“Ditto,” said Tweedledum.
“Ditto, ditto!” cried Tweedledee.
– Lewis Carroll, Through The Looking-Glass
Sometimes a trifling contretemps can open a window onto significant issues.
As a case in point, The New York Times, a newspaper that regularly publishes U.S. propaganda without a bit of shame or remorse, recently reported on a controversy involving Simon & Schuster and Bob Dylan’s new book, The Philosophy of Modern Song. The report with the same information was repeated across the media.
The publishing company had offered limited-edition, authenticated, hand-signed copies of the book for $600 each. Nine Hundred collectors and die-hard fans bought a copy, many, no doubt, caught in hero worship and the thought that a Dylan-penned signature would grant them a bit of his fame through the touch of his hand upon their lives.
The quest for immortality takes many forms, and the laying on of hands, even when done remotely through a signature, has long been a popular form of sleight-of-hand.
I once shook hands with an Elvis hologram impersonator and the thrill vibrated for days.
But these Dylan aficionados noticed something strange about the signatures: They didn’t seem to be actual signatures individually written with a pen by Dylan. As anyone knows from their own handwriting, no two signatures are the same, since the human hand is not a copy machine. These signatures were identical.
It turned out that those who smelled a deception were right. Under pressure from astute purchasers, Simon & Schuster had to come clean – sort of. They offered to refund all purchasers for the deception. They released the following statement:
To those who purchased The Philosophy of Modern Song limited edition, we want to apologize. As it turns out, the limited editions books do contain Bob’s original signature, but in a penned replica form. We are addressing this immediately by providing each purchaser with an immediate refund.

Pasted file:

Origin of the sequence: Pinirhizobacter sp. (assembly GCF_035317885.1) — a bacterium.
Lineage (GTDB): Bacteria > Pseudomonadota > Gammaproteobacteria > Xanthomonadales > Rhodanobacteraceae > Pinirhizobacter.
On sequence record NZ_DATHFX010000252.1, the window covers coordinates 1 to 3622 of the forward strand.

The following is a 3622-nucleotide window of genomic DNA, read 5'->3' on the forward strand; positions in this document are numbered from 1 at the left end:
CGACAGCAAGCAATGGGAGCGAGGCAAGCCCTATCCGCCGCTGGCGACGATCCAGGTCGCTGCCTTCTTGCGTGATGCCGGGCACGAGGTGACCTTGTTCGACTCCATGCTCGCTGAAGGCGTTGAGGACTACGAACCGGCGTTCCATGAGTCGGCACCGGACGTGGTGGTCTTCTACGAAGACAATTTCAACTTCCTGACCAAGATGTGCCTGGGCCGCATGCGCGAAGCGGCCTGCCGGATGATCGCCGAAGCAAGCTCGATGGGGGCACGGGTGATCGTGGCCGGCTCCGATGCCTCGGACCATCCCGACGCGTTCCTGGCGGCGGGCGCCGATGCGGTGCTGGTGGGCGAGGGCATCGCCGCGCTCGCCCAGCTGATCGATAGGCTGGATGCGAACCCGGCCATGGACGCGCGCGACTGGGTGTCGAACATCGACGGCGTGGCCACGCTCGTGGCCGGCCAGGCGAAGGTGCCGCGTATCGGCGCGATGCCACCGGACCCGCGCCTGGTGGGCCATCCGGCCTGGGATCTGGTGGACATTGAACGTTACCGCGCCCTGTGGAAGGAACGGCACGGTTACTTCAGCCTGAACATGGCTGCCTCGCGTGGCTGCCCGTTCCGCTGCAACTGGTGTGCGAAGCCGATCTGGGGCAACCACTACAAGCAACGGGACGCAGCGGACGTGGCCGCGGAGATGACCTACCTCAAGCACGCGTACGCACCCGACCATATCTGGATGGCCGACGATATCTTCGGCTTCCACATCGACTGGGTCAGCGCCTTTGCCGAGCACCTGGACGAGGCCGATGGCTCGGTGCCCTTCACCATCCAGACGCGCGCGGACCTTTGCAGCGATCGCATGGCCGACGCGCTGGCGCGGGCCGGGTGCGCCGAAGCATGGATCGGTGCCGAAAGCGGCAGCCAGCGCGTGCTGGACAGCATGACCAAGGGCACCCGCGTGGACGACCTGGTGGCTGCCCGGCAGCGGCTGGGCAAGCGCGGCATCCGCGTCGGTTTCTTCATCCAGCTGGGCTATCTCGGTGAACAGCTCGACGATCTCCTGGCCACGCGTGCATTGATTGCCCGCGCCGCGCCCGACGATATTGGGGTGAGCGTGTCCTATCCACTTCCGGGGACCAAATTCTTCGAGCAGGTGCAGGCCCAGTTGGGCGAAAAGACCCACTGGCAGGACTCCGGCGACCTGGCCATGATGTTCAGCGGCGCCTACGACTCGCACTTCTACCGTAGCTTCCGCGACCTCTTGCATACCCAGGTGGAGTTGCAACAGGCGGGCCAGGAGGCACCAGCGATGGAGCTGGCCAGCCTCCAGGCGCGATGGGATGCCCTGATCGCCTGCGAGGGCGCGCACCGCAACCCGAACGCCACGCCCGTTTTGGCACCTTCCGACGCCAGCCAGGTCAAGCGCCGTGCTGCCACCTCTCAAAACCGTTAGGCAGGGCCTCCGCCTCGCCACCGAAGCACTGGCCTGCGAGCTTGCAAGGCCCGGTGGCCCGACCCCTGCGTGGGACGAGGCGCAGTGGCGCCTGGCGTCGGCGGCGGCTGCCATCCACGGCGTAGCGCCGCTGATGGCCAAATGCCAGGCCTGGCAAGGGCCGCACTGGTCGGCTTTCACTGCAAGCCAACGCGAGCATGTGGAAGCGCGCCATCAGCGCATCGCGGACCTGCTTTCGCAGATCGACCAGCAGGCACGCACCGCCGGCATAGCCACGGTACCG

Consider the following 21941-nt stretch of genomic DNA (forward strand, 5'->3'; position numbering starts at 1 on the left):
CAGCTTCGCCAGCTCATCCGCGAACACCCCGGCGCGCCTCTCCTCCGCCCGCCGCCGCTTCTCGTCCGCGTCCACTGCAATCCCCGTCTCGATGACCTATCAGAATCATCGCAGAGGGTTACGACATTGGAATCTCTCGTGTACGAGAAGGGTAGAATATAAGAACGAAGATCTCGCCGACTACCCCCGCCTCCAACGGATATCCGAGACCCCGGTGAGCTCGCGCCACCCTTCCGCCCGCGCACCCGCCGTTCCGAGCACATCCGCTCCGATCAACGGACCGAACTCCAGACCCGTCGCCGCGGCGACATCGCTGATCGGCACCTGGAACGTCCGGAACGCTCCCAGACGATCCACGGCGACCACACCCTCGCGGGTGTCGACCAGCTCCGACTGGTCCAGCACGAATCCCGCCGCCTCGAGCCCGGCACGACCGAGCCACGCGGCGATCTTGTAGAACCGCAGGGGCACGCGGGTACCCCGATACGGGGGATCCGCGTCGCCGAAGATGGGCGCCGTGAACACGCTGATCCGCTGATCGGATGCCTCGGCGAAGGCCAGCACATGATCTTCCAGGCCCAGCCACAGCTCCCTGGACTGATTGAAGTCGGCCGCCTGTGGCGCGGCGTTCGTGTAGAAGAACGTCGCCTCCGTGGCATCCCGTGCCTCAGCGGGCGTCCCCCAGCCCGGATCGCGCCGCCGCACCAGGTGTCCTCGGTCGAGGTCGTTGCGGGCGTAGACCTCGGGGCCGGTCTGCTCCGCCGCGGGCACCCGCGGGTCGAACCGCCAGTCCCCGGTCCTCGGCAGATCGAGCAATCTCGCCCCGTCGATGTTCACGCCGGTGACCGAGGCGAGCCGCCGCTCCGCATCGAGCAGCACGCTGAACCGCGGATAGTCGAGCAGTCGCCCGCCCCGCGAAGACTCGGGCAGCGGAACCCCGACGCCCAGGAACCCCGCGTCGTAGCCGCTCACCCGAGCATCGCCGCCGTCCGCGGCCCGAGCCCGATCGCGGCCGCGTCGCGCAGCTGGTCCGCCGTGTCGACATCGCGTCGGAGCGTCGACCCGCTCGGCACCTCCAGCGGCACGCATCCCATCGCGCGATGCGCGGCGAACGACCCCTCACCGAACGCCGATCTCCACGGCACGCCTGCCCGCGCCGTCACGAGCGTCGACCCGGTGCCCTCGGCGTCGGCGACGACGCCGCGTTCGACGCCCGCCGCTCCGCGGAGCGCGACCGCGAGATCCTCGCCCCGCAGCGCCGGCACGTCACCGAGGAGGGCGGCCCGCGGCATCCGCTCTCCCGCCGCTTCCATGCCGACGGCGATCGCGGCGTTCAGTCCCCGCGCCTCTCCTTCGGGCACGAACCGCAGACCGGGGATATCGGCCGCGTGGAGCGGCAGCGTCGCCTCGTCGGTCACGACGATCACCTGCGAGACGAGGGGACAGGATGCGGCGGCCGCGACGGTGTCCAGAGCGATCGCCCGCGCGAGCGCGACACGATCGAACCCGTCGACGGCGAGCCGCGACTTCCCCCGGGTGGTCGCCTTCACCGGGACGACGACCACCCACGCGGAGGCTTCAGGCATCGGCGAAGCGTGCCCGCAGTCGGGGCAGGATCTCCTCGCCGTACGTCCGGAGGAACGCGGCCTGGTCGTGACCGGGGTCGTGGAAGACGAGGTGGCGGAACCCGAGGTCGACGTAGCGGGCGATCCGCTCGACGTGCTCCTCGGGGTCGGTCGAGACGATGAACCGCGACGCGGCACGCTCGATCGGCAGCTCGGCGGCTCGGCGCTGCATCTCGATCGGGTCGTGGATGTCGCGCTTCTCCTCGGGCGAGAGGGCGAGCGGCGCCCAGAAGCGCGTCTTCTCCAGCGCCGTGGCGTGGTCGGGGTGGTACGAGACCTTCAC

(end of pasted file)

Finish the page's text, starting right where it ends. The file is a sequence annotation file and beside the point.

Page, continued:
This statement is a perfect example of double-talk, and more.
Then Dylan also apologized, saying that he used an auto-pen since he was suffering from vertigo and “during the pandemic, it was impossible to sign anything and the vertigo didn’t help.” His apology seems sincere compared to the publisher’s double-talk, but then again, so did his signatures. And the controversy has spread to the limited edition prints of his artwork.
“Limited edition prints” – a deception in itself, as if limiting the number of copies of an original painting makes them more original. Ten dittos instead of eleven.
However, I am not primarily concerned with the nuances of this tempest in a teapot, which might disappear as fast as yesterday’s bluster, or it may forever tarnish Dylan’s reputation, which would be a shame if it also damaged the genuine greatness of his songs.
I would like to focus on the following matters that I have seen through its window: language usage, a society of copies, reading texts closely, and the degradation of literacy, all of which are tangled together with non-stop government propaganda disseminated by the corporate mass media to form a major social issue.
First, language. Note in the Simon & Schuster apology the words: “As it turns out, the limited editions books do contain Bob’s original signature, but in a penned replica form.” This is a clear deception twice over. The books do not contain original signatures; they contain machine copies of it. Phrasing it that way allows the company to plead innocent while also apologizing for its innocence as if they consider themselves guilty. What exactly are they saying they are apologizing for? Deceptions dittoed?
And the phrase “As it turns out,” implies that Simon & Schuster was surprised that the signatures were machine generated, which is highly improbable. It also suggests they are not responsible; such verbiage approximates the common, passive introductory phrase “it so happens” or the equally non-literate “hopefully” to begin a sentence.
“It so happens” that I am writing these words and “it so happens” that you are reading them…as if we are victims of our own free choices. Passive language for victims of fate who have learned to write and talk this way to avoid responsibility even for their own hope, as in: “I hope.” Or maybe the widespread copycat use of “hopefully” is an unconscious attempt to deny pervasive hopelessness. No matter how many times you repeat something doesn’t make it true….